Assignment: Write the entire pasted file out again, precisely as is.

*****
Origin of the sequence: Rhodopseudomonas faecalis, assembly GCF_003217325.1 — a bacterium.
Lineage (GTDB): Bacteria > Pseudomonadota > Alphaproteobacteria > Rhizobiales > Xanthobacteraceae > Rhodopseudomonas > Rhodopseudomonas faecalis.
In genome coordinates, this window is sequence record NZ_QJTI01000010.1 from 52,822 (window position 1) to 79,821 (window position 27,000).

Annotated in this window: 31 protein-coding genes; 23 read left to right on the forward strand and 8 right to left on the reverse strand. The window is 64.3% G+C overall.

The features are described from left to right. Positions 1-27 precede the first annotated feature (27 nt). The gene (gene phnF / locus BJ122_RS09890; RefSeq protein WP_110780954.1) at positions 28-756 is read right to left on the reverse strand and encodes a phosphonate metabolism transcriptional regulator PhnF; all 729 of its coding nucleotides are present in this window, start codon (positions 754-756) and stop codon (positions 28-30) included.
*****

Origin of the sequence: Rhodopseudomonas faecalis, assembly GCF_003217325.1 — a bacterium.
Lineage (GTDB): Bacteria > Pseudomonadota > Alphaproteobacteria > Rhizobiales > Xanthobacteraceae > Rhodopseudomonas > Rhodopseudomonas faecalis.
In genome coordinates, this window is sequence record NZ_QJTI01000010.1 from 52,822 (window position 1) to 79,821 (window position 27,000).

Annotated in this window: 31 protein-coding genes; 23 read left to right on the forward strand and 8 right to left on the reverse strand. The window is 64.3% G+C overall.

The features are described from left to right. Positions 1-27 precede the first annotated feature (27 nt). The gene (gene phnF / locus BJ122_RS09890; RefSeq protein WP_110780954.1) at positions 28-756 is read right to left on the reverse strand and encodes a phosphonate metabolism transcriptional regulator PhnF; all 729 of its coding nucleotides are present in this window, start codon (positions 754-756) and stop codon (positions 28-30) included.